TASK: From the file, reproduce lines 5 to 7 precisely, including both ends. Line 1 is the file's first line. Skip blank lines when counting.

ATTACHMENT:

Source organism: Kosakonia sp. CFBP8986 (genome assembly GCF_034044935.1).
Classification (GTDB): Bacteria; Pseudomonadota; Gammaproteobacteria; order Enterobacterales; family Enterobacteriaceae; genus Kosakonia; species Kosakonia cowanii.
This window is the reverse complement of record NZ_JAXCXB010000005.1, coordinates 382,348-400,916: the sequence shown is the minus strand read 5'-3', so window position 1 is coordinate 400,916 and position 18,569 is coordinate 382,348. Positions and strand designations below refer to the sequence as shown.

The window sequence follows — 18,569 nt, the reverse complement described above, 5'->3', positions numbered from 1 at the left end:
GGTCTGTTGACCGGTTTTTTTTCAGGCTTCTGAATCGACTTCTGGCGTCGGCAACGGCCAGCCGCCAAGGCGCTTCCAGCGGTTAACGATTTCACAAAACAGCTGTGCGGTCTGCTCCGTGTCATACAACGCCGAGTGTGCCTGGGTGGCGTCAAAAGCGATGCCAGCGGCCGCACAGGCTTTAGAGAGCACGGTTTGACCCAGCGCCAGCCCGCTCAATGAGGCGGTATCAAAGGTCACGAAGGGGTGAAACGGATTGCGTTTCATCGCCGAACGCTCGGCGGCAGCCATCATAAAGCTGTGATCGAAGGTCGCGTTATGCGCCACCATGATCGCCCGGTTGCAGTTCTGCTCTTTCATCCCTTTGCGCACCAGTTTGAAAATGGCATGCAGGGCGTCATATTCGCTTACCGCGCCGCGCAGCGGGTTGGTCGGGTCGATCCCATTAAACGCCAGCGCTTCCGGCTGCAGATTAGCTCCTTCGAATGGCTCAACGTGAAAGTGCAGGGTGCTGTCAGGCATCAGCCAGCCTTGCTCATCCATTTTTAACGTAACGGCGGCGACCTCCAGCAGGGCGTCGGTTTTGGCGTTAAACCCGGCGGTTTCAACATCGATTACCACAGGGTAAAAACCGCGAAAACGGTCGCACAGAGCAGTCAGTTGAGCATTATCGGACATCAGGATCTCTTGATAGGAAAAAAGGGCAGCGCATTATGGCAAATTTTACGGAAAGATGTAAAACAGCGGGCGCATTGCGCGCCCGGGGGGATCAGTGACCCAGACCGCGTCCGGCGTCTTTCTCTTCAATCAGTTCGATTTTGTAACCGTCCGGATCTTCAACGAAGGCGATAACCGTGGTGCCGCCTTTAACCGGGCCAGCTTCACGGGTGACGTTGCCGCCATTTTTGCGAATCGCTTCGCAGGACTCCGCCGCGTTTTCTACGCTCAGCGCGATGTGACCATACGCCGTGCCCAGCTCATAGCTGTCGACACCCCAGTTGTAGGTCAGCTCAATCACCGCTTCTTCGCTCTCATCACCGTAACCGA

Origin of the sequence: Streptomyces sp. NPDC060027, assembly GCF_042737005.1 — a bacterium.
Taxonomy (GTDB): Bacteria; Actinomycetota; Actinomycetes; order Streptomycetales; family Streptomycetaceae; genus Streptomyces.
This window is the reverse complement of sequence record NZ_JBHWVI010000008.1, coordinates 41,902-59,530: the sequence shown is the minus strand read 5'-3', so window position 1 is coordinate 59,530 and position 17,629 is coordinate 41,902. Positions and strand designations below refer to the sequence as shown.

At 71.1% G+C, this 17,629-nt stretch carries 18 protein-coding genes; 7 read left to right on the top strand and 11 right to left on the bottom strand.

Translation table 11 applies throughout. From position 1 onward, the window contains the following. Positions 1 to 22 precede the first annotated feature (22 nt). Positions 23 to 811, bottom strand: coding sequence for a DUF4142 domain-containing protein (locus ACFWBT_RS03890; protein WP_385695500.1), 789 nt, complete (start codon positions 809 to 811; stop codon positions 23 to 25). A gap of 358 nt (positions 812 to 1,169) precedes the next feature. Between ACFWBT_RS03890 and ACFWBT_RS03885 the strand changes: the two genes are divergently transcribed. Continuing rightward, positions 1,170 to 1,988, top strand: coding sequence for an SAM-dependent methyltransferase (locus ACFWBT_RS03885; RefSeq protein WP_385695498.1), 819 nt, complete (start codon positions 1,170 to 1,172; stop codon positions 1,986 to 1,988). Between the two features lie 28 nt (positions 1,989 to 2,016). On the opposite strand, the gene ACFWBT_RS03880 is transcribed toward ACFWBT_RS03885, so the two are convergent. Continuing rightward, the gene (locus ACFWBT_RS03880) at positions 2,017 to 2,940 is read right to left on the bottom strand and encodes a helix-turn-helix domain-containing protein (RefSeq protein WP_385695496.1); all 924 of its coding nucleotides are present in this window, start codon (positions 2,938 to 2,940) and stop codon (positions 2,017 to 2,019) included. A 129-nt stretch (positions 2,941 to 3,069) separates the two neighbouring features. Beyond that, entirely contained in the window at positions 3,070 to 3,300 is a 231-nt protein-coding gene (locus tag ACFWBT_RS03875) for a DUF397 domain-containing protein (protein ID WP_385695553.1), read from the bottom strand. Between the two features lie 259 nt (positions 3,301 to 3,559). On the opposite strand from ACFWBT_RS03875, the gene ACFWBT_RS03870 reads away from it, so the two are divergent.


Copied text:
GGTCTGTTGACCGGTTTTTTTTCAGGCTTCTGAATCGACTTCTGGCGTCGGCAACGGCCAGCCGCCAAGGCGCTTCCAGCGGTTAACGATTTCACAAAACAGCTGTGCGGTCTGCTCCGTGTCATACAACGCCGAGTGTGCCTGGGTGGCGTCAAAAGCGATGCCAGCGGCCGCACAGGCTTTAGAGAGCACGGTTTGACCCAGCGCCAGCCCGCTCAATGAGGCGGTATCAAAGGTCACGAAGGGGTGAAACGGATTGCGTTTCATCGCCGAACGCTCGGCGGCAGCCATCATAAAGCTGTGATCGAAGGTCGCGTTATGCGCCACCATGATCGCCCGGTTGCAGTTCTGCTCTTTCATCCCTTTGCGCACCAGTTTGAAAATGGCATGCAGGGCGTCATATTCGCTTACCGCGCCGCGCAGCGGGTTGGTCGGGTCGATCCCATTAAACGCCAGCGCTTCCGGCTGCAGATTAGCTCCTTCGAATGGCTCAACGTGAAAGTGCAGGGTGCTGTCAGGCATCAGCCAGCCTTGCTCATCCATTTTTAACGTAACGGCGGCGACCTCCAGCAGGGCGTCGGTTTTGGCGTTAAACCCGGCGGTTTCAACATCGATTACCACAGGGTAAAAACCGCGAAAACGGTCGCACAGAGCAGTCAGTTGAGCATTATCGGACATCAGGATCTCTTGATAGGAAAAAAGGGCAGCGCATTATGGCAAATTTTACGGAAAGATGTAAAACAGCGGGCGCATTGCGCGCCCGGGGGGATCAGTGACCCAGACCGCGTCCGGCGTCTTTCTCTTCAATCAGTTCGATTTTGTAACCGTCCGGATCTTCAACGAAGGCGATAACCGTGGTGCCGCCTTTAACCGGGCCAGCTTCACGGGTGACGTTGCCGCCATTTTTGCGAATCGCTTCGCAGGACTCCGCCGCGTTTTCTACGCTCAGCGCGATGTGACCATACGCCGTGCCCAGCTCATAGCTGTCGACACCCCAGTTGTAGGTCAGCTCAATCACCGCTTCTTCGCTCTCATCACCGTAACCGA

Origin of the sequence: Streptomyces sp. NPDC060027, assembly GCF_042737005.1 — a bacterium.
Taxonomy (GTDB): Bacteria; Actinomycetota; Actinomycetes; order Streptomycetales; family Streptomycetaceae; genus Streptomyces.